Choose the chicken
El Pollo Feliz
El Pollo Feliz4717 Whitney Ave.
For a restaurant dubbed “the happy chicken,” El Pollo Feliz sure smokes a lot of birds. These chickens get one heck of an afterlife: Their parts are rubbed with earthy Mexican spices and then slow-cooked in a smoker for hours. Their flesh becomes fall-off-the-bone soft and infused with an aromatic wood-chip flavor that stays in patrons’ hair and clothes until their next shower. Indeed, the restaurant—the closest eatery to this reviewer’s home in Carmichael—sometimes covers the entire neighborhood in its distinct smoky barbecue smell. Especially on weekends.
The restaurant’s signature dish is its barbecue chicken, and customers can purchase wings, breasts, drumsticks and thighs in a variety of amounts—from as few as two to 12 pieces. An eight-piece combo is basically an entire chicken. You can also order it covered in a chocolatey and peppery mole-poblano sauce; shredded and scattered atop a plate of nachos; on top of a salad; inside a torta-style sandwich; or stuffed into a burrito or quesadilla. It’s no less flavorful or juicy in any of these variations than straight off the bone.
There’s a friendly neighborhood vibe at El Pollo Feliz, which is located in a strip mall that also houses a dance studio and a martial-arts dojo for kids. The restaurant’s exterior signage is simple and unassuming. The interior—which is much nicer than the iron bars on the front windows suggest—features abstract art and modern, clean tables. Because only a few employees work here on any given day, and there are only five or six tables, the line to order and the kitchen can get pretty backed up. On two occasions, I witnessed good Samaritans clear off fellow diners’ tables and bus dirty dishes into the kitchen. Another time, the restaurant closed early because the kitchen ran out of food. On yet a different visit, the restaurant closed for an hour so that its staff could fulfill a catering order.
Much of the cooking happens in the parking lot directly in front of the mom-and-pop joint. There’s often a hefty smoker sitting there, loaded with chicken and a rack of beef back ribs. However, all three times that I attempt to order the ribs, they’re already sold-out. For the sake of journalistic completeness, I call again before attempting a fourth visit in quest of a coveted beef rib. But, alas, the restaurant is already sold-out again, and during the phone call, I hear a woman’s voice in the background saying, “Everyone wants to try the ribs.”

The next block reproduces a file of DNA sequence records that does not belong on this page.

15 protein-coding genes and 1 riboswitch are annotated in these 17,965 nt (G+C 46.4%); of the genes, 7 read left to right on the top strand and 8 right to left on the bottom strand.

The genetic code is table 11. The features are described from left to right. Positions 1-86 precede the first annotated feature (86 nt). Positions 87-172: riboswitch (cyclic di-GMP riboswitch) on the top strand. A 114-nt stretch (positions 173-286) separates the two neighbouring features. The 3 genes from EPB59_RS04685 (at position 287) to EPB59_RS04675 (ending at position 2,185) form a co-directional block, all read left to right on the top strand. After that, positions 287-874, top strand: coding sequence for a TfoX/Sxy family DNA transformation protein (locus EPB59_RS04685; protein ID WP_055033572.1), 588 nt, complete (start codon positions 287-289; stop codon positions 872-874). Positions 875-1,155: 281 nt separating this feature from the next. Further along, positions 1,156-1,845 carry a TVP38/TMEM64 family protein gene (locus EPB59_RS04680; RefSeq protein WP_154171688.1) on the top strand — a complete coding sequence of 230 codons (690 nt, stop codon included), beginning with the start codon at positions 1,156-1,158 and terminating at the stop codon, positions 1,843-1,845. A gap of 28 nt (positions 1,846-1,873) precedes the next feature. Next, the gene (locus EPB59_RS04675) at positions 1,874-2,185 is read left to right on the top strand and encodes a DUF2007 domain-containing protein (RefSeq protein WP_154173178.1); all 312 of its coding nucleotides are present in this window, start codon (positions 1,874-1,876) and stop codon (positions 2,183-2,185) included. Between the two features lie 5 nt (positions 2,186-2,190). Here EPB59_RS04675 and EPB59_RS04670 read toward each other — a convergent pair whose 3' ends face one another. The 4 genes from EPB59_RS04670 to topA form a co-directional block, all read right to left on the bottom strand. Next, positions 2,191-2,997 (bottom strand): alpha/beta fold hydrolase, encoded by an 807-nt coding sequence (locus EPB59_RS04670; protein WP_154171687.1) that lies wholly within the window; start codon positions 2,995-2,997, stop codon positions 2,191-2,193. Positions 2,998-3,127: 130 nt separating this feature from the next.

The friendly man who answered the phone is El Pollo Feliz’s chef, server and busboy (the other employees include a few smiling, similarly busy women). He informs me they only cook about one rack per day because the meat didn’t sell well in the past, and he used to be stuck with leftovers every night.
El Pollo Feliz also serves carnitas, carne asada and the occasional shrimp dish (in a salad or nachos). It also often runs out of carne asada and shrimp. After several unsuccessful attempts to order anything besides chicken, I settle on a carnitas burrito. It’s filled with copious meat, but the pork lacks the signature woody flavor and moistness of the chicken. I also try a salad and nachos, a nice change of pace from the heaviness of eating pure chicken, but neither is particularly inventive.
Family meals are a great value here. Ordering a few pieces of chicken with salsa, grilled jalapeños, tortillas and a couple sides costs only a few bucks. Choose from traditional Mexican sides such as rice and beans, or go with American barbecue side dishes such as potato or macaroni salad. Both pair well with the chicken.
Here’s the takeaway from nearly a dozen unpredictable visits: If you’re in the mood for chicken, you’ll certainly leave happy.